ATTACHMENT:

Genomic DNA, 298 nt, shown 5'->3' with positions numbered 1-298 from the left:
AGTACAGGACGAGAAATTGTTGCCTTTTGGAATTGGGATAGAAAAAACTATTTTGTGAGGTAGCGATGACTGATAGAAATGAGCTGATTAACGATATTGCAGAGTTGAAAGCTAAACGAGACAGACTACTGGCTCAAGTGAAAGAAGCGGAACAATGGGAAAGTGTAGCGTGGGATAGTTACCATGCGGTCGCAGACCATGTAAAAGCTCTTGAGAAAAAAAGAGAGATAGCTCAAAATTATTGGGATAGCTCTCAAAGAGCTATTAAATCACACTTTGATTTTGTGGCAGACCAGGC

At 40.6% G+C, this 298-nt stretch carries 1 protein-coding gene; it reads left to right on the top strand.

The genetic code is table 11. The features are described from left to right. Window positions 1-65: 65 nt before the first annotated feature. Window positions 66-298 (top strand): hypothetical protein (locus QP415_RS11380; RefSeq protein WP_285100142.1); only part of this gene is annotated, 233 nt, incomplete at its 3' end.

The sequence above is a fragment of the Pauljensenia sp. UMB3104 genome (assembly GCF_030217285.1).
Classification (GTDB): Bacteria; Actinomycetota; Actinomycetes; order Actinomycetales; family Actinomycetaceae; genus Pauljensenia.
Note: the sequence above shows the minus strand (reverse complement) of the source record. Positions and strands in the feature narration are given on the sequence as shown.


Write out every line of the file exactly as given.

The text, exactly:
Genomic DNA, 298 nt, shown 5'->3' with positions numbered 1-298 from the left:
AGTACAGGACGAGAAATTGTTGCCTTTTGGAATTGGGATAGAAAAAACTATTTTGTGAGGTAGCGATGACTGATAGAAATGAGCTGATTAACGATATTGCAGAGTTGAAAGCTAAACGAGACAGACTACTGGCTCAAGTGAAAGAAGCGGAACAATGGGAAAGTGTAGCGTGGGATAGTTACCATGCGGTCGCAGACCATGTAAAAGCTCTTGAGAAAAAAAGAGAGATAGCTCAAAATTATTGGGATAGCTCTCAAAGAGCTATTAAATCACACTTTGATTTTGTGGCAGACCAGGC

At 40.6% G+C, this 298-nt stretch carries 1 protein-coding gene; it reads left to right on the top strand.

The genetic code is table 11. The features are described from left to right. Window positions 1-65: 65 nt before the first annotated feature. Window positions 66-298 (top strand): hypothetical protein (locus QP415_RS11380; RefSeq protein WP_285100142.1); only part of this gene is annotated, 233 nt, incomplete at its 3' end.

The sequence above is a fragment of the Pauljensenia sp. UMB3104 genome (assembly GCF_030217285.1).
Classification (GTDB): Bacteria; Actinomycetota; Actinomycetes; order Actinomycetales; family Actinomycetaceae; genus Pauljensenia.
Note: the sequence above shows the minus strand (reverse complement) of the source record. Positions and strands in the feature narration are given on the sequence as shown.